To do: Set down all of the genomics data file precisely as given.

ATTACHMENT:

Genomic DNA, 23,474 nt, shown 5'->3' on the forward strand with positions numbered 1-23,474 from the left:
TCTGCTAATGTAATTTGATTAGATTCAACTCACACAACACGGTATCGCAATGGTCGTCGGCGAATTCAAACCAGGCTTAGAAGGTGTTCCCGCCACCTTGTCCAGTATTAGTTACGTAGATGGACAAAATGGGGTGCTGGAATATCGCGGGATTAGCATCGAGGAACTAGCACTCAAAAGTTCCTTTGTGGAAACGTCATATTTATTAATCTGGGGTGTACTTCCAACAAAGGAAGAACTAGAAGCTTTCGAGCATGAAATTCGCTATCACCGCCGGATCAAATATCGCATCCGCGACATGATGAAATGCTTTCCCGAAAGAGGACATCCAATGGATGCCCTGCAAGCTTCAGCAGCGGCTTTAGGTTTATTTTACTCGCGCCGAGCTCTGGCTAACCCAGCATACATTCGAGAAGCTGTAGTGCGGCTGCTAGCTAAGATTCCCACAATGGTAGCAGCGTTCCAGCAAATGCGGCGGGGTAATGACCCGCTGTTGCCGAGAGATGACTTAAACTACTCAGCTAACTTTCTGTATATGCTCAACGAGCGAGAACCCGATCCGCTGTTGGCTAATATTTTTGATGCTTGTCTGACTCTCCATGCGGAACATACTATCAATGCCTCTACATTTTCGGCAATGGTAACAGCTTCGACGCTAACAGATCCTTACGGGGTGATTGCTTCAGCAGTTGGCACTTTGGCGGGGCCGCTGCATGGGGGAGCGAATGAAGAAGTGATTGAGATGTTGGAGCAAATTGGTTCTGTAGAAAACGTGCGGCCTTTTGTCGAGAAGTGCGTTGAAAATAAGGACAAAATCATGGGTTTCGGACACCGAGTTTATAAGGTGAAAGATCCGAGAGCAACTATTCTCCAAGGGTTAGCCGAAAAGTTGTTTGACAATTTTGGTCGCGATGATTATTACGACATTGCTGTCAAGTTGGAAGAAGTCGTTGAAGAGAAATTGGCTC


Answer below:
Genomic DNA, 23,474 nt, shown 5'->3' on the forward strand with positions numbered 1-23,474 from the left:
TCTGCTAATGTAATTTGATTAGATTCAACTCACACAACACGGTATCGCAATGGTCGTCGGCGAATTCAAACCAGGCTTAGAAGGTGTTCCCGCCACCTTGTCCAGTATTAGTTACGTAGATGGACAAAATGGGGTGCTGGAATATCGCGGGATTAGCATCGAGGAACTAGCACTCAAAAGTTCCTTTGTGGAAACGTCATATTTATTAATCTGGGGTGTACTTCCAACAAAGGAAGAACTAGAAGCTTTCGAGCATGAAATTCGCTATCACCGCCGGATCAAATATCGCATCCGCGACATGATGAAATGCTTTCCCGAAAGAGGACATCCAATGGATGCCCTGCAAGCTTCAGCAGCGGCTTTAGGTTTATTTTACTCGCGCCGAGCTCTGGCTAACCCAGCATACATTCGAGAAGCTGTAGTGCGGCTGCTAGCTAAGATTCCCACAATGGTAGCAGCGTTCCAGCAAATGCGGCGGGGTAATGACCCGCTGTTGCCGAGAGATGACTTAAACTACTCAGCTAACTTTCTGTATATGCTCAACGAGCGAGAACCCGATCCGCTGTTGGCTAATATTTTTGATGCTTGTCTGACTCTCCATGCGGAACATACTATCAATGCCTCTACATTTTCGGCAATGGTAACAGCTTCGACGCTAACAGATCCTTACGGGGTGATTGCTTCAGCAGTTGGCACTTTGGCGGGGCCGCTGCATGGGGGAGCGAATGAAGAAGTGATTGAGATGTTGGAGCAAATTGGTTCTGTAGAAAACGTGCGGCCTTTTGTCGAGAAGTGCGTTGAAAATAAGGACAAAATCATGGGTTTCGGACACCGAGTTTATAAGGTGAAAGATCCGAGAGCAACTATTCTCCAAGGGTTAGCCGAAAAGTTGTTTGACAATTTTGGTCGCGATGATTATTACGACATTGCTGTCAAGTTGGAAGAAGTCGTTGAAGAGAAATTGGCTC